As you gaze at the first-quarter moon this week, you may wonder when the last-quarter moon will occur this month. But there won't be one, if you live in North or South America.
Take the situation in eastern North America, which is in the Eastern Standard Time (EST) zone. The previous last-quarter moon was on Jan. 31 at 10:28 p.m. EST, and the next one will be on March 1 at 6:11 p.m.
The mathematics behind this is that the average synodic lunar month — from new moon to new moon — is 29.53 days long, while February is either 28 or 29 days long. So it is possible, even in a leap year like 2016, to have one of the four main lunar phases fall outside the calendar month of February. [Earth's Moon Phases, Monthly Lunar Cycles (Infographic)]
Other parts of the world, such as Europe, had a last-quarter moon this month early on the morning of Feb. 1.
We make a big fuss about the "Blue Moon," when there are two full moons in a month, but we don’t seem to notice when one of the lunar phases goes missing.
This raises the question of why our months vary so much in their number of days: 28 or 29 in February, 30 in April, June, September and November, and 31 in the other seven months. The problem is that the sun, moon and Earth don’t move to the tune of simple arithmetic.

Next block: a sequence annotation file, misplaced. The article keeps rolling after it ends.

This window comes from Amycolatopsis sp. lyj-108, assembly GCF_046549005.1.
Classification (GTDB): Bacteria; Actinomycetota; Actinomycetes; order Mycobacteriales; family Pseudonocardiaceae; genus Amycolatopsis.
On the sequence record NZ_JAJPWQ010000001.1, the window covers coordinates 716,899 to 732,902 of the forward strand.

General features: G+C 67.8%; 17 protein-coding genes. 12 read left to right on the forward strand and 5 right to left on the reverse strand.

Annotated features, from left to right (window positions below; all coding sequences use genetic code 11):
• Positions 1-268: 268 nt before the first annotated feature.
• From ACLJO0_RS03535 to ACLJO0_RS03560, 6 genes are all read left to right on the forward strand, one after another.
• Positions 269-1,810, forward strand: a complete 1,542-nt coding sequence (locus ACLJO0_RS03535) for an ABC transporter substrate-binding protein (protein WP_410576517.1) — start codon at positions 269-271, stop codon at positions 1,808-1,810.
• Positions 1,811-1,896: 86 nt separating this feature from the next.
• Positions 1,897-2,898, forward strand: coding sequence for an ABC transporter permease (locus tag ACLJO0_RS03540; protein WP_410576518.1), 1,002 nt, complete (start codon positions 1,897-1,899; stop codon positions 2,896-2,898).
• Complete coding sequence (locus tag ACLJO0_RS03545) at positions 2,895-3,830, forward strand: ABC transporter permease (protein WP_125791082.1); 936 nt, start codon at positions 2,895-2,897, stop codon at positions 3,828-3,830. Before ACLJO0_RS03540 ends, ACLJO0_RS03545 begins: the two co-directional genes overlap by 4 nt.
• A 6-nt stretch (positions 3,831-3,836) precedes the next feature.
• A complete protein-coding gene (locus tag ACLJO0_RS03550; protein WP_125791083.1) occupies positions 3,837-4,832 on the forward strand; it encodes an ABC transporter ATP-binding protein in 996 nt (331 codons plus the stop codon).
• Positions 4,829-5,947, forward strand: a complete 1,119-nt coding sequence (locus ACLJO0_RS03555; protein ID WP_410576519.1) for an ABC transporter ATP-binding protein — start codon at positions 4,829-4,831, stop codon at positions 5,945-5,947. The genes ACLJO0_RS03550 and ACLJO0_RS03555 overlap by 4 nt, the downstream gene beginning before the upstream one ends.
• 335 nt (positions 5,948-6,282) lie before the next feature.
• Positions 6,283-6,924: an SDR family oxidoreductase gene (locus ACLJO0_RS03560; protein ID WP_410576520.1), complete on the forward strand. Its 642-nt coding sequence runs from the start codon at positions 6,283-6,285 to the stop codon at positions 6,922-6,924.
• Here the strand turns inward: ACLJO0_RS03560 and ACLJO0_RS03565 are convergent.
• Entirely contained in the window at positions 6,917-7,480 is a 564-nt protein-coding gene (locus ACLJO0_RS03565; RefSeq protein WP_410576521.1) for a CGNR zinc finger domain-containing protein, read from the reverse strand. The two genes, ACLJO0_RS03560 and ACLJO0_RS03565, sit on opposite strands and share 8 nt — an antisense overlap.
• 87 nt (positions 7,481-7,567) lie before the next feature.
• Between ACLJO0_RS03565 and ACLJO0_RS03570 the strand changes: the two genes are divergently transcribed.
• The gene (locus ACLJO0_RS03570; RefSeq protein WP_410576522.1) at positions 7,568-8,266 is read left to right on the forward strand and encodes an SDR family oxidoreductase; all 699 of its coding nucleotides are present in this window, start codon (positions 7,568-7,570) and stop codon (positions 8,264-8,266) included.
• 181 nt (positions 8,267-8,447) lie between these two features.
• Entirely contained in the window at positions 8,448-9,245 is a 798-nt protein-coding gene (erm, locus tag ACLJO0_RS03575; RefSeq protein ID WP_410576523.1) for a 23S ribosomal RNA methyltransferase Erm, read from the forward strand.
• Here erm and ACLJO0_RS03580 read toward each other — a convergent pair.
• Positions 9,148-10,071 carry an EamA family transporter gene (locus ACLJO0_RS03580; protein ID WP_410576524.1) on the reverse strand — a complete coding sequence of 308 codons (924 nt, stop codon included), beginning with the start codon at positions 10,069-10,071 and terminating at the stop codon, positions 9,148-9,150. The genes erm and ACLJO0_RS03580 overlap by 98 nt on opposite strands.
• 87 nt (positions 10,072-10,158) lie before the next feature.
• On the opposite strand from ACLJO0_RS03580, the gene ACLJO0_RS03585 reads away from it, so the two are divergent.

The lunar month consists of 29.530589 days, and the tropical year (equinox to equinox) is 365.242190 days long. When the ancient astronomers attempted to construct a calendar with these bizarre numbers, they found that, literally, it did not compute.
Early astronomers divided the shape of a circle into 360 degrees. This seems like a strange number to us with our decimal system, but it made sense with a number system based on 12. It also came close to the number of days in a year, though not close enough. The year was divided into 12 months (a natural in a base-12 number system) of 30 days each — but that left the awkward 5-and-a-bit-days remaining.
Mathematicians struggled with this problem for thousands of years, until finally a papal commission in 1582 came up with a complex but elegant solution, known as the Gregorian calendar, after Pope Gregory XIII, who commissioned it.
In order to get the church’s feast days back in phase with the astronomical calendar, it was necessary to omit 11 days.